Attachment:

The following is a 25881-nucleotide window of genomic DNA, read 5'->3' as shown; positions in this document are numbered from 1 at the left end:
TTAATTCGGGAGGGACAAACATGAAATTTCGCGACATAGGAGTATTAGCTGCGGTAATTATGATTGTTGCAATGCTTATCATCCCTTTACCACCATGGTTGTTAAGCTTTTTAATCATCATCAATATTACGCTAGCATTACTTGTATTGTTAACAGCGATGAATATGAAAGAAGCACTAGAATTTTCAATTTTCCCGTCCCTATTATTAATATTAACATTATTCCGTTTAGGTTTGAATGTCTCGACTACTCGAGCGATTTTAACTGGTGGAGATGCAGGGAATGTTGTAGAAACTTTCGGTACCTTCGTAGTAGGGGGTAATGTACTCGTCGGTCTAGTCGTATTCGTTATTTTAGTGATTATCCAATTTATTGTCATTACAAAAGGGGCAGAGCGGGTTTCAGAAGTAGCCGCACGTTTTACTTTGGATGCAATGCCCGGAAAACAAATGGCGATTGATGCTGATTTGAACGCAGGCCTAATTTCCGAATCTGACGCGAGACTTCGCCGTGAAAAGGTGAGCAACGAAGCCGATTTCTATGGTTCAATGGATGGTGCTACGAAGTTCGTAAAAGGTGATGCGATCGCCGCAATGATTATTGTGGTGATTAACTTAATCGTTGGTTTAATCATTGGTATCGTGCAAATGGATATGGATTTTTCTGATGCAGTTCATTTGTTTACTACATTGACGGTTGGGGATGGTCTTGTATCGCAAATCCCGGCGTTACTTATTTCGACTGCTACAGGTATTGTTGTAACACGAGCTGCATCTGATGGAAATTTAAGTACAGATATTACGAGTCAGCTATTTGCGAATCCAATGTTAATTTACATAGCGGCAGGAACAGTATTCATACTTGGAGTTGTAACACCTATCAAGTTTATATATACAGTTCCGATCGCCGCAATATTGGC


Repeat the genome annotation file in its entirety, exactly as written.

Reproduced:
The following is a 25881-nucleotide window of genomic DNA, read 5'->3' as shown; positions in this document are numbered from 1 at the left end:
TTAATTCGGGAGGGACAAACATGAAATTTCGCGACATAGGAGTATTAGCTGCGGTAATTATGATTGTTGCAATGCTTATCATCCCTTTACCACCATGGTTGTTAAGCTTTTTAATCATCATCAATATTACGCTAGCATTACTTGTATTGTTAACAGCGATGAATATGAAAGAAGCACTAGAATTTTCAATTTTCCCGTCCCTATTATTAATATTAACATTATTCCGTTTAGGTTTGAATGTCTCGACTACTCGAGCGATTTTAACTGGTGGAGATGCAGGGAATGTTGTAGAAACTTTCGGTACCTTCGTAGTAGGGGGTAATGTACTCGTCGGTCTAGTCGTATTCGTTATTTTAGTGATTATCCAATTTATTGTCATTACAAAAGGGGCAGAGCGGGTTTCAGAAGTAGCCGCACGTTTTACTTTGGATGCAATGCCCGGAAAACAAATGGCGATTGATGCTGATTTGAACGCAGGCCTAATTTCCGAATCTGACGCGAGACTTCGCCGTGAAAAGGTGAGCAACGAAGCCGATTTCTATGGTTCAATGGATGGTGCTACGAAGTTCGTAAAAGGTGATGCGATCGCCGCAATGATTATTGTGGTGATTAACTTAATCGTTGGTTTAATCATTGGTATCGTGCAAATGGATATGGATTTTTCTGATGCAGTTCATTTGTTTACTACATTGACGGTTGGGGATGGTCTTGTATCGCAAATCCCGGCGTTACTTATTTCGACTGCTACAGGTATTGTTGTAACACGAGCTGCATCTGATGGAAATTTAAGTACAGATATTACGAGTCAGCTATTTGCGAATCCAATGTTAATTTACATAGCGGCAGGAACAGTATTCATACTTGGAGTTGTAACACCTATCAAGTTTATATATACAGTTCCGATCGCCGCAATATTGGC